If one can say – in a reas­on­able first approx­im­a­tion – that the world between 1945 and 1991 was the res­ult of the Second World War, the Cold War and the race of the super­powers, the changes which occurred in the 1990s were not pos­sible without the end of the East-West dicho­tomy, the end of what was called the “East Bloc” or, as some had it, the “Evil Empire”.

Fran­cis Fukuyama hailed it:

“... What we may be wit­ness­ing is not just the end of the Cold War, or the passing of a par­tic­u­lar peri­od of post-war his­tory, but the end of his­tory as such: that is, the end point of mankind’s ideo­lo­gic­al evol­u­tion and the uni­ver­sal­iz­a­tion of West­ern lib­er­al demo­cracy as the final form of human gov­ern­ment.”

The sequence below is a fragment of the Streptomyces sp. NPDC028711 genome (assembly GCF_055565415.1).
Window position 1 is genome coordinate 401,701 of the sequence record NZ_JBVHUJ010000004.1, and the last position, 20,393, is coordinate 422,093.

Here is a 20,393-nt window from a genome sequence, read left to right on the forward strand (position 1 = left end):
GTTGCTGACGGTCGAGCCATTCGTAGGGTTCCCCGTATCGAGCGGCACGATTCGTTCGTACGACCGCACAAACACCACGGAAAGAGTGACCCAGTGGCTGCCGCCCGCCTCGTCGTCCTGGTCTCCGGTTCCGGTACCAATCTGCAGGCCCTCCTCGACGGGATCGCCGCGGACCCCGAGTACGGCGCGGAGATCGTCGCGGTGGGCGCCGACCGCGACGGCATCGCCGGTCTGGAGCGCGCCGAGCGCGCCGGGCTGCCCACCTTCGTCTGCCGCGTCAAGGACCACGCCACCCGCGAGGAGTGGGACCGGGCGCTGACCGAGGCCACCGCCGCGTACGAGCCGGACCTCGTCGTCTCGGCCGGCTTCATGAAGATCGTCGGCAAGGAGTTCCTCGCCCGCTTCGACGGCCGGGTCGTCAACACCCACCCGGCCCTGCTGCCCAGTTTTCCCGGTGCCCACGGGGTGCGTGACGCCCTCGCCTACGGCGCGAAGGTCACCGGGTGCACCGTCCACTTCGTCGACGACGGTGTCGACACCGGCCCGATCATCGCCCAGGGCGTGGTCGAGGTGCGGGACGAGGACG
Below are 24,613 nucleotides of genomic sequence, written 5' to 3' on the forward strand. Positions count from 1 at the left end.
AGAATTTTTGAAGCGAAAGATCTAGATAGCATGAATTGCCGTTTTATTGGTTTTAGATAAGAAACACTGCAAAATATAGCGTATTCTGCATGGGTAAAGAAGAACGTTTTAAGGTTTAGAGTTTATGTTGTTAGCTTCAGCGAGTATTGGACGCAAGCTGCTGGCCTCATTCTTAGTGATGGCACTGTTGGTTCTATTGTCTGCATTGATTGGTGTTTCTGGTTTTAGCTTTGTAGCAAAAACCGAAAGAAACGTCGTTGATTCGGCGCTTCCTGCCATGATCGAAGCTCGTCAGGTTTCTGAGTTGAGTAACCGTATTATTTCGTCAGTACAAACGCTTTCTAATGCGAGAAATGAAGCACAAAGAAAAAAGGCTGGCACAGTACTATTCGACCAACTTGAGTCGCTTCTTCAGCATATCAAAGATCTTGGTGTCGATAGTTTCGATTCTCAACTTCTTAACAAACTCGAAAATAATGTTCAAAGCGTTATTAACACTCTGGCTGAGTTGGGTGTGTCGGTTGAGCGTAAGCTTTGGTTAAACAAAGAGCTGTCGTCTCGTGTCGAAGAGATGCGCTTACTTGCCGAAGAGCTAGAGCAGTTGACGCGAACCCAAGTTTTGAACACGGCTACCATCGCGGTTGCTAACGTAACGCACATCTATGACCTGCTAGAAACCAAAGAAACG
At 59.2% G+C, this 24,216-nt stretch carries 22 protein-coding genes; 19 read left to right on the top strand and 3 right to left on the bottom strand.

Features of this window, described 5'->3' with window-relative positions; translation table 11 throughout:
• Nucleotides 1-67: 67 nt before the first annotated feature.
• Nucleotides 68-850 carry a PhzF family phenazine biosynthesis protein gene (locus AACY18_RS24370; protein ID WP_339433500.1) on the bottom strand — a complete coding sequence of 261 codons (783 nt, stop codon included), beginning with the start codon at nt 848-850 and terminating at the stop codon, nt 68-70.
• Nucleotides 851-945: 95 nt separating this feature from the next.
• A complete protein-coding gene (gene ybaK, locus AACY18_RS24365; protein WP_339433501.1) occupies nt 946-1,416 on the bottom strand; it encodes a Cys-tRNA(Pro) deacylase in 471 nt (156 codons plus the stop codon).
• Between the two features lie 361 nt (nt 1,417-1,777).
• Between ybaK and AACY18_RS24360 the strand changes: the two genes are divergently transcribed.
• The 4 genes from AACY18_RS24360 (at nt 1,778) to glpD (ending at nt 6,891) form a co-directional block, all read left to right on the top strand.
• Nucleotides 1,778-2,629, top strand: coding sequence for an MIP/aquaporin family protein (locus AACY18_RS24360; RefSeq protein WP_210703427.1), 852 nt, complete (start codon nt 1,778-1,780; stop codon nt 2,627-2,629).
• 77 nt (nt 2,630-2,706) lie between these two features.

We know bet­ter by now, in a world in which some meas­ures of states which were once described as mon­sters have become the nor­mal means of state­craft – sur­veil­lance of every cit­izen. I fore­go here an ana­lys­is of how the cham­pi­on of demo­cracy and free­dom of thought, the USA, have changed bey­ond recog­ni­tion and every­body else in its wake.

Non­ethe­less, the new Ger­man “Ost­politik” or ‘East­ern Policy’ of the 1960s has indeed paved the way for the end of the Cold War – which is per­haps its greatest accom­plish­ment (that in many coun­tries recently old-fash­ion-minded lead­ers have come to prom­in­ence and lead­er­ship will be a mat­ter, per­haps, for anoth­er post).

Here is an out­line of the New Ger­man Ost­politik:

Links to the Eng­lish ver­sion and the Ger­man ori­gin­al (which includes the appen­dices, bib­li­o­graphy etc., for those inclined to check).

© John Vin­cent Pal­at­ine 2019

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